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The aim of the ELDG-funded project was to produce an online digital archive with images of pollen grains of northern European species that can be used both as a reference and teaching tool. Modern and ancient pollen is used for the interpretation and reconstruction of vegetation landscapes and pollen analysis is used widely in many disciplines, most commonly in Biology, Environmental Sciences, Forensic Science and Archaeology. The compilation of reference collections of known plant species is vital in order to be able to compare pollen that has been preserved in various substrates (e.g., soils, lake sediments, archaeological deposits, etc.). Familiarisation with the morphologies of pollen types involves high magnification scanning of pollen grains that are mounted on microscope slides. Differentiation between closely related species or genera on the basis of overall size and shape, surface ornamentation, pore structure, etc., is necessary prior to being able to identify and thus make interpretations about the vegetation landscapes from which modern or ancient pollen taxa derived.
The online digital archive of pollen images will be available for use by students in the Institute of Archaeology and also other UCL departments in preparation for, or revision after, lab-based practical sessions and lectures. The hope is that it will also serve to draw to the attention of scholars outside UCL the extensive and unique collection of botanical reference material housed at the Institute of Archaeology.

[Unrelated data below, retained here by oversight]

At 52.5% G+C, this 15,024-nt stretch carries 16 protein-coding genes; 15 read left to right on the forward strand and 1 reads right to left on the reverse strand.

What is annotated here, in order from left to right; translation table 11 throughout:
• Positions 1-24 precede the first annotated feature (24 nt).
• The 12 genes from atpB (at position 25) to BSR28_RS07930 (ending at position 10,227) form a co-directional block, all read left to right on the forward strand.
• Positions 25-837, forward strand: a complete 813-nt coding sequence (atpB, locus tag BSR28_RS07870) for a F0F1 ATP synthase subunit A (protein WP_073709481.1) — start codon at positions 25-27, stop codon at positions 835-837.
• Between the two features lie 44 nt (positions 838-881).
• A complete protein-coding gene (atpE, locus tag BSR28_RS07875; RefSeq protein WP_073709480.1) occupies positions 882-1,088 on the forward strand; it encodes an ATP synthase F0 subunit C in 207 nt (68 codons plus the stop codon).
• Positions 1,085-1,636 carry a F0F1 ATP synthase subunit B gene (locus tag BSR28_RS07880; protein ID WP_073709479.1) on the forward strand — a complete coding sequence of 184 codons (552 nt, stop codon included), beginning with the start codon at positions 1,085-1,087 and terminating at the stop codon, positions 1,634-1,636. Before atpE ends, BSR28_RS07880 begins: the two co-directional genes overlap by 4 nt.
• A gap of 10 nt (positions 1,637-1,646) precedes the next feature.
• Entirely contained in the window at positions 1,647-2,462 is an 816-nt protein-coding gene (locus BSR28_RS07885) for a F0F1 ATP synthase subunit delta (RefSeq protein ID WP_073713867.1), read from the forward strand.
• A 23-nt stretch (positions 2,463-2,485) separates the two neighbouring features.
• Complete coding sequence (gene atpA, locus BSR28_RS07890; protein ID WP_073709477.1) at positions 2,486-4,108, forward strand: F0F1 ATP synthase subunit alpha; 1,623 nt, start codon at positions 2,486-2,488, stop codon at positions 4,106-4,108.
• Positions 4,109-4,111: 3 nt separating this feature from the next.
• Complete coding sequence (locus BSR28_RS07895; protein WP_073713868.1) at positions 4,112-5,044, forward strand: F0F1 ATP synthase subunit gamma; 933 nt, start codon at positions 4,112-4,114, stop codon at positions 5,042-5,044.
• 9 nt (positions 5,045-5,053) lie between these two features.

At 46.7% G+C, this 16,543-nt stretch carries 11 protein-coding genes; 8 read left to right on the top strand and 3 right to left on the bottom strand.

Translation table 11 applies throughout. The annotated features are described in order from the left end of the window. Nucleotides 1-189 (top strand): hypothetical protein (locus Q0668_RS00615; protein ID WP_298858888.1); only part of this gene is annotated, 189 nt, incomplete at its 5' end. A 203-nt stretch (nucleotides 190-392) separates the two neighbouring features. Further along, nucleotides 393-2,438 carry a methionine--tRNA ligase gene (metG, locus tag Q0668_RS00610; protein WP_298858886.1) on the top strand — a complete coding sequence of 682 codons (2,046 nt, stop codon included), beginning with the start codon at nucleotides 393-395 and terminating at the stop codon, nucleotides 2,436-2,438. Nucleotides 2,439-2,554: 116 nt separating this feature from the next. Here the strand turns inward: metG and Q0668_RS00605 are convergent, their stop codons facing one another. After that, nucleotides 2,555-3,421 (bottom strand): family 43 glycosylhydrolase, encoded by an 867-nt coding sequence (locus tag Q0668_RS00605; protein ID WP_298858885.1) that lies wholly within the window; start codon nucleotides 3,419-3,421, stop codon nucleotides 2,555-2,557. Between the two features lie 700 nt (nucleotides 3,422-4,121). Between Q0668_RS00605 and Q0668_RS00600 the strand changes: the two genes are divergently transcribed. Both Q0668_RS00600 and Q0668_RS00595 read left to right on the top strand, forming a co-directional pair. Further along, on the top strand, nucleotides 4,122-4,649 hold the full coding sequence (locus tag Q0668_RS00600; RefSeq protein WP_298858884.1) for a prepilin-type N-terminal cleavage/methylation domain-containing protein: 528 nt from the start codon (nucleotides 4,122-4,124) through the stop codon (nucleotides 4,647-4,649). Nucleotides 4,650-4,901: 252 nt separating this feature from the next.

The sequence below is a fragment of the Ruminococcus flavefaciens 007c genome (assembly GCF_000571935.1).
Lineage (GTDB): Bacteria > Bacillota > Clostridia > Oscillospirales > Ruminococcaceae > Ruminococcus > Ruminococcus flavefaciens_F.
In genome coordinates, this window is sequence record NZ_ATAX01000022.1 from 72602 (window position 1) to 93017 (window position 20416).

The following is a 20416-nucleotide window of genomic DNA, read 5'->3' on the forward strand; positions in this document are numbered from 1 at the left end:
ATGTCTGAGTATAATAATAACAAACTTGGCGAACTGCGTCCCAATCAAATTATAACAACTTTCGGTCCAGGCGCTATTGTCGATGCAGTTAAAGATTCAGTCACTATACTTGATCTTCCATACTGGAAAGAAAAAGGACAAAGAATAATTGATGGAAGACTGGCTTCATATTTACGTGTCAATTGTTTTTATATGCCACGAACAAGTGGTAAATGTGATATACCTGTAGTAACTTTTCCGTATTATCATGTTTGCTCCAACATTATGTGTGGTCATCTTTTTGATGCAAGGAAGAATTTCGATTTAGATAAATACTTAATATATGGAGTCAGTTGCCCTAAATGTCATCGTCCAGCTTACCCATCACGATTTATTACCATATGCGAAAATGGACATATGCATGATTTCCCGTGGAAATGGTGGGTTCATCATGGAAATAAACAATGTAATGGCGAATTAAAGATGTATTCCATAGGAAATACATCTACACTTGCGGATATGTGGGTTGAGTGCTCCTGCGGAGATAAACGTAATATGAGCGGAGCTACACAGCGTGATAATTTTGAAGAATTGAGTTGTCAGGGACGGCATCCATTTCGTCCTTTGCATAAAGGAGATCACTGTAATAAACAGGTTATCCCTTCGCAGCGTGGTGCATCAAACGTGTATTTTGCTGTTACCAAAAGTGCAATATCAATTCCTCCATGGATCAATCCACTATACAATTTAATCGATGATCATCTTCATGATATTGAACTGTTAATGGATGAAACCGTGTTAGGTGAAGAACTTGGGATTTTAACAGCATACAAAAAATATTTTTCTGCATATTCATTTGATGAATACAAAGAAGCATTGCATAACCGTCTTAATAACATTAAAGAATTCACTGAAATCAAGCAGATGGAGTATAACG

Currently housed in the Institute of Archaeology are approximately 800 pollen reference slides. Most of the collection was prepared by the departmental technician Mr Phillip Porter when Professor Geoffrey Dimbleby was Chair of Human Environment at the Institute, from1964 to 1979. Professor Dimbleby promoted the teaching of archaeobotany in the department and his pioneering work on soil pollen analysis necessitated a comprehensive reference collection of British and European species (see brief account of work in the department in Archaeology International 1998/9: 9-10).
collection includes slides of 706 species (covering 110 plant families) common
to northern Europe (a majority are wild taxa, with a few domestic crops). So
far 168 species from 60 families have been photographed.